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Friday, December 3, 2010
December 3, 2010 News Read
By Andrew Walden @ 1:24 PM :: 4818 Views

Rail plan is $1.7B short, EIS still incomplete

BoE sneaks off to Lanai, reelects Toguchi Chair, Yee Vice Chair

Djou censures Rangel, Hirono demurs

Djou, Hirono back Healthy, Hunger-Free Kids Act of 2010

House Democrats, Ron Paul, Vote To Saddle Small Businesses With A Job-Killing Tax Hike

1,000 Solar Panels to be Installed at Kalanimoku State Building

A new spotlight on rail funding

If the study is even partly right, it would mean the $5.5 billion project would need additional local taxes beyond the half-cent excise tax for transit already being paid by Oahuans. There are also concerns about federal support for its $1.5 billion share holding steady after the dramatic Republican gains in Congress.

Mayor Peter Carlisle has said construction could start as early as March if the state approves the project’s environmental impact statement soon, and Gov.-elect Neil Abercrombie has indicated he’ll approve it without regard for the financial issues.

The new financial analysis isn’t necessarily a show-stopper; Carlisle, Abercrombie and the City Council deserve a chance to review the numbers and weigh their credibility.

But they owe it to O‘ahu taxpayers to put politics aside and make an honest assessment.

RELATED:  Rail plan is $1.7B short, EIS still incomplete

SA: Report: Rail costs underestimated by $1.7 billion

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SA: Failure to extend middle class tax cut will be “dire”

The fervent hope is that businesses will survive, even grow, in the months ahead. If this lame-duck session of Congress extends the Bush-era tax cuts for the middle- and lower-classes -- as it should and is widely expected to do -- the U.S. economy's upward trend can continue. Failure to do so by year's end would be dire.

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Rep. Calvin Say is one vote shy of returning as House speaker

Say, a Democrat, gained the backing of freshman Rep. Linda Ichiyama, boosting his number of committed supporters to 25, spokeswoman Georgette Deemer said Thursday. He needs a majority of the House's 51 members to retain his leadership position….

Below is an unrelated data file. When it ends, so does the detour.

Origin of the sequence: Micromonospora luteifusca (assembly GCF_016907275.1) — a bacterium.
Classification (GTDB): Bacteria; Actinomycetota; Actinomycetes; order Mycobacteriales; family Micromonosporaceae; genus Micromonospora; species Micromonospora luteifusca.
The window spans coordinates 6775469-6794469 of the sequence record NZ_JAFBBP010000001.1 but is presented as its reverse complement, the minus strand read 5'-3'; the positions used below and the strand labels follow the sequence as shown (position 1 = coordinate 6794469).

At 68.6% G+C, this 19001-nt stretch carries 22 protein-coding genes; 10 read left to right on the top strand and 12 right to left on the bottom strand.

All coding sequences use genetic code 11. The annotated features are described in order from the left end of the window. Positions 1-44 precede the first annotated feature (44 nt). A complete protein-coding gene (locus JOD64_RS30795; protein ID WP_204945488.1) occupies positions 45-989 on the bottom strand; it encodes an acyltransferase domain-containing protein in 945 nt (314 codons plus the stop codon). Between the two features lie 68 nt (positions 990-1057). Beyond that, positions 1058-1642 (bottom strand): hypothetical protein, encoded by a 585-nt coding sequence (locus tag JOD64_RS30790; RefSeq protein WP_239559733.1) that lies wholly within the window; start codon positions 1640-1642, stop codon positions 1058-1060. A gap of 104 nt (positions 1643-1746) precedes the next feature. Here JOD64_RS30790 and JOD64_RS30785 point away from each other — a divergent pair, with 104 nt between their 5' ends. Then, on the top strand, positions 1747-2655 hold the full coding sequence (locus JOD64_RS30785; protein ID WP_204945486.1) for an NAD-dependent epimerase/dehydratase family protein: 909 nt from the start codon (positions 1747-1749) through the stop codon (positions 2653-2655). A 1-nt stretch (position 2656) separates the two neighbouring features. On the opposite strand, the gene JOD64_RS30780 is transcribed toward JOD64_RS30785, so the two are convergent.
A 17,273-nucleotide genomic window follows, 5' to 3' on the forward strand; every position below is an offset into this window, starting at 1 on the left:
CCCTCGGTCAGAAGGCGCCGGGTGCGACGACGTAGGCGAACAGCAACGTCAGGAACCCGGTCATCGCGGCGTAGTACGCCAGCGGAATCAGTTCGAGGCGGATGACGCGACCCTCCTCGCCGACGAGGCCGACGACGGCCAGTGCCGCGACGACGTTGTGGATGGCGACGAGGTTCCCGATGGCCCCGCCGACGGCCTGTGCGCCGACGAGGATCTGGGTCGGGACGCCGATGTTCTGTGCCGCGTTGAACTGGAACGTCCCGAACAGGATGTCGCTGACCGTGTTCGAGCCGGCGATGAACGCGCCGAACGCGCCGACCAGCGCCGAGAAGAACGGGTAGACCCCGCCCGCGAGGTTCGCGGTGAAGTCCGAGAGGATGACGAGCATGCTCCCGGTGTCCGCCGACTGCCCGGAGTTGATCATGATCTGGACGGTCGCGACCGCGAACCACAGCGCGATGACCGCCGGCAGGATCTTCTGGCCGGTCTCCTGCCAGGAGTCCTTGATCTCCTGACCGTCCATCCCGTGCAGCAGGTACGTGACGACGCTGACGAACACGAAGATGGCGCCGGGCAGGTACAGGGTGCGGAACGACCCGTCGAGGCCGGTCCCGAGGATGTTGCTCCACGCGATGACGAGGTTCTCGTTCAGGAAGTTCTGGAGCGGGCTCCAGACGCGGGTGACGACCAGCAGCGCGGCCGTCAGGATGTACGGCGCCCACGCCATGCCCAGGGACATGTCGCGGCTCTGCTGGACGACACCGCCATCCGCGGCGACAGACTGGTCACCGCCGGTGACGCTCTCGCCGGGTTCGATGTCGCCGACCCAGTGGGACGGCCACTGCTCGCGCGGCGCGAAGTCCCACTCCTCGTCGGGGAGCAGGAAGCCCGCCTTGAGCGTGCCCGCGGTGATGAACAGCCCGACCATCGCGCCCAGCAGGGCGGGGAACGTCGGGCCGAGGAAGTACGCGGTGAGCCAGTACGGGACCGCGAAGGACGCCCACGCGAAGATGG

"When somebody has been speaker for 12 years, the conversation gets tighter and tighter around the group that has become his confidants," said (an ungrateful) Rep. Denny Coffman, D-Keauhou-Honokohau (who was boosted into office in 2008 by Calvin Say’s PAC mailers). "It naturally happens, and that's why it's time for a change."

Rep. Chris Lee, D-Lanikai-Waimanalo, said he wants a leader who can work with all the House's members while coordinating policy between the Democrat-run Senate and Democratic Gov.-elect Neil Abercrombie. Democrats control all but one seat in the 25-member Senate. (In other words raise taxes and enact gay civil unions.)

Say's opponents include labor union-backed representatives who blame him for last session's hearings on reductions in public employee benefits while refusing to consider raising general excise taxes to help balance the state's budget.

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Unions to demand more secrecy

the public worker unions are expected to ask for new laws to shut off access to state and county employee salary information. That request comes after a new online news service made public the names and salaries of all state and county workers.

At the same time, more government information is found in electronic records and database queries. The law needs to be changed to make access to those government databases more accessible.

Gov.-elect Abercrombie should start thinking now of ways to more perfectly open government. Legacies should be about bold openings, not retreats.

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Senators grovel before Young Bros monopoly, will sabotage Pasha in 2 yrs

In the question-and-answer session that followed testimony, only Caliboso was questioned by the panel, which included Sens. Baker (Maui), Russell Kokubun and Dwight Takamine (Big Island), and Brian Taniguchi, Sam Slom, Clarence Nishihara and Brickwood Galuteria from Oahu.

Caliboso testified that the PUC found no evidence that Pasha's proposed service would harm other existing carriers, including Young Brothers.

"It's merely an interim decision, it's not final," Caliboso said. "Pasha will be required to submit quarterly and annual financial reports and a summary of its first two years of operation. Rather than basing a decision on theoretical assumptions that may not be reasonable, we believe a better approach is to allow Pasha to operate on an interim basis, which will allow the commission to make a final decision based on actual data. If this causes undue harm to Young Brothers or to the public, the PUC can step in and revoke Pasha’s authorization."

SA: Firms contest plan to open up shipping

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Honolulu Police Introduce Online Crime Map


New Pearl Harbor Visitor Center Opening

The 69th anniversary of the attack on Pearl Harbor is days away, and for this year's commemoration, the second phase of the new $56 million Pearl Harbor Visitor Center will be open to the public.

The new visitor center sits on more than 17 acres with an open setting, which should decrease the lines for visitors.

HNN: Construction completed on the Pearl Harbor Visitor Center

SA: Pearl survivors group fights age and paperwork

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State OKs Maui Solar Telescope, Hawaiian Opponents claim to Feel Burned in preparation for lawsuit

The Hawaii Board of Land and Natural Resources on Wednesday approved a Conservation District Use Permit for the Advanced Technology Solar Telescope. The permit is a critical, if not final, step in the decades-long discussion to build such a device. Opponents could still appeal the decision.